An eye for an eye: retribution and revenge
Delve into the distinctly human phenomenon of revenge. Text types: short stories, creative writing. Recommended for students interested in exploring philosophical ideas and applying them to different texts. Yeah... Nah. For all our advances as a country, the cultural cringe is still alive and well. This course will examine New Zealand’s contemporary identity as it appears in some of our most iconic literature, language and visual art. Text types: short stories, poetry, film, creative writing, visual art and contemporary spoken language. Recommended for students who want to understand our place in the world.
Health & Wellbeing
By the end of Year 11, you must have completed two courses in Health Education and two courses in Wellbeing. For Year 10, you will be assigned to the following two classes:
Health Education Within the Year 10 health programme, students develop skills that help them navigate a changing and challenging world. Students investigate social issues associated with drugs and alcohol and learn decision-making skills to help them make good, balanced choices when faced with difficult situations. Students also explore what constitutes a healthy and unhealthy relationship and look at the effects that social media has on personal wellbeing.
Wellbeing Within the Year 10 MindFIT programme, students continue to work on the key areas of wellbeing first introduced in Year 9 MindFIT. Students expand their knowledge of how to leverage character strengths, look at the means by which we can develop a growth mindset, and build strategies for resilience and grit. A particular focus on psychological safety, self talk, and self- regulation underpins the strategies for developing these skills.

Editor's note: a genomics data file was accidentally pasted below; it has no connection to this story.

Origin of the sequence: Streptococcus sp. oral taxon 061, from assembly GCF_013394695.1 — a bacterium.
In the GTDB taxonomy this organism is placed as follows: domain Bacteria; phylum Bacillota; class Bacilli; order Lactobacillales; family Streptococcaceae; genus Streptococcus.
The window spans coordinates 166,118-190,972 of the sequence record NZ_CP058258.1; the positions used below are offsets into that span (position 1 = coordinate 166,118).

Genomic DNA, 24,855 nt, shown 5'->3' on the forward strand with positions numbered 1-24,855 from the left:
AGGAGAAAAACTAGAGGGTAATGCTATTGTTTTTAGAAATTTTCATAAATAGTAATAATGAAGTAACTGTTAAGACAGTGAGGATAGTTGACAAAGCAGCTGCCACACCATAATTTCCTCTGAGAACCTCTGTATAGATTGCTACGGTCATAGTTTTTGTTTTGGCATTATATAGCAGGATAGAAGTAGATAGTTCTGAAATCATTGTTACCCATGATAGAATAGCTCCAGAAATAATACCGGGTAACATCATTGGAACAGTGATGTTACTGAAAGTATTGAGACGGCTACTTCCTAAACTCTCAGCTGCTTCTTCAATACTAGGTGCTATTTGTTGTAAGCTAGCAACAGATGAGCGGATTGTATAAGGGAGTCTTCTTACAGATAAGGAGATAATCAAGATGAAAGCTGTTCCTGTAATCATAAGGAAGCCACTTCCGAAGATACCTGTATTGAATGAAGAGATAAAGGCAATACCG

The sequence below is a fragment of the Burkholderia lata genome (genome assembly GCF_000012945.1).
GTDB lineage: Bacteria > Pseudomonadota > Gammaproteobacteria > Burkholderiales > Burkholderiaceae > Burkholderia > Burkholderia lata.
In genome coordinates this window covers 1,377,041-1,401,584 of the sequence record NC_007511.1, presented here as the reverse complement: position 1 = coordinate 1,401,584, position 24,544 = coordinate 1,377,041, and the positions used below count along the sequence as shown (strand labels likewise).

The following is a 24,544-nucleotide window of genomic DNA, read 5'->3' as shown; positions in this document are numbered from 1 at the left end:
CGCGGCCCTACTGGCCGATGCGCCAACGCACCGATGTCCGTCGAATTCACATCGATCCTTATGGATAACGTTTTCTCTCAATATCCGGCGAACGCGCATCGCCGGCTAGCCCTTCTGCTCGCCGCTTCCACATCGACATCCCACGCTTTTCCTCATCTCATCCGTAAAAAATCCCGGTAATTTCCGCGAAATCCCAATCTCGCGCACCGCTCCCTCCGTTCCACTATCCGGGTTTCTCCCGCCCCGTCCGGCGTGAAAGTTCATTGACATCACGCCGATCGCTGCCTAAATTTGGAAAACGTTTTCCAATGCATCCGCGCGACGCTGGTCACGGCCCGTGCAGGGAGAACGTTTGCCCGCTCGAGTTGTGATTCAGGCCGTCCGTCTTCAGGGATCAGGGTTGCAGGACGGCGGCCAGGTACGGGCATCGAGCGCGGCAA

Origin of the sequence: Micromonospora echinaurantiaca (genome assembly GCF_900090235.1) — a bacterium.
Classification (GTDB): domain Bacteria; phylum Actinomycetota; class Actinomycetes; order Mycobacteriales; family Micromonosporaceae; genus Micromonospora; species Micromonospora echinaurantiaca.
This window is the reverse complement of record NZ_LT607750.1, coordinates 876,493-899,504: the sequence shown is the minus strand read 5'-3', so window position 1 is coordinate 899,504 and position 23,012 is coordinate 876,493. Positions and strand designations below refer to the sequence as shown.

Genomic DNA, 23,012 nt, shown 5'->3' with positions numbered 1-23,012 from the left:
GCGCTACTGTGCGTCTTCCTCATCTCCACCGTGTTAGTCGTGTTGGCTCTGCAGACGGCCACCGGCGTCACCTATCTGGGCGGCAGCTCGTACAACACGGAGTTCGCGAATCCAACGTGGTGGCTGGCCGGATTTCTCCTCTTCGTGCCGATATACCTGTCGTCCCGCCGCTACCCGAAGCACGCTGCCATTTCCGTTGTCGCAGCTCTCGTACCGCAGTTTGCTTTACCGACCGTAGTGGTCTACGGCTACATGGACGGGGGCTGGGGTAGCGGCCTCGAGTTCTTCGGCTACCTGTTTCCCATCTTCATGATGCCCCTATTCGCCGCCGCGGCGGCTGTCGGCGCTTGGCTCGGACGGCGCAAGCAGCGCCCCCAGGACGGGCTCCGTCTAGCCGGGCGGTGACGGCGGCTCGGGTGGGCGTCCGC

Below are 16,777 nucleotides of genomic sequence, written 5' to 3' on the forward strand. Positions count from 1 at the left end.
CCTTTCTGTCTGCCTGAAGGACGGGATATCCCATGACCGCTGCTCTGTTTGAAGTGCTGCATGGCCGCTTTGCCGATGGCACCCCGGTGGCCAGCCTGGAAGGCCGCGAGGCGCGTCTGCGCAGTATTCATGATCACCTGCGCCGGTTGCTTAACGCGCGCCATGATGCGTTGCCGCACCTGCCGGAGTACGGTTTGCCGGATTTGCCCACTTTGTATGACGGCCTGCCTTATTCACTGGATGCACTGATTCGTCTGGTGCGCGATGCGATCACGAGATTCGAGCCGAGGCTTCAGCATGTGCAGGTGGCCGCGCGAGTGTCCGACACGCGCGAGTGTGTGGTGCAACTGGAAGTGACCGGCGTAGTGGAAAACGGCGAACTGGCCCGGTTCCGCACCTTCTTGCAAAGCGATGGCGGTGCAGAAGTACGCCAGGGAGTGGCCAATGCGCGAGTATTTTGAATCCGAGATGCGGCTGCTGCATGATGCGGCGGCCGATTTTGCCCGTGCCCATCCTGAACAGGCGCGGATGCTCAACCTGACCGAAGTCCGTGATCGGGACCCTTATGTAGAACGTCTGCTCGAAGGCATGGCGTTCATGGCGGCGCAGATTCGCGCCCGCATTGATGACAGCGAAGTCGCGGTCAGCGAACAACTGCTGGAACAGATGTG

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By the end of Year 11, you must have completed one Commerce, one Geography, and one History course. For Year 10, make two subject choices. You choose one course per subject. You will complete the third subject in Year 11 or in lieu of a Language 2 choice.
Commerce Business, innovation and enterprise
Geography Megacity madness
An applied course that also combines the foundations of Business, Accounting and Economics, it uses a practical applied lens. Students work as a group to set up a business to sell a product/service on a small scale. Recommended for students who enjoy working with others to develop Commerce theory and bring it to reality by trying to start your business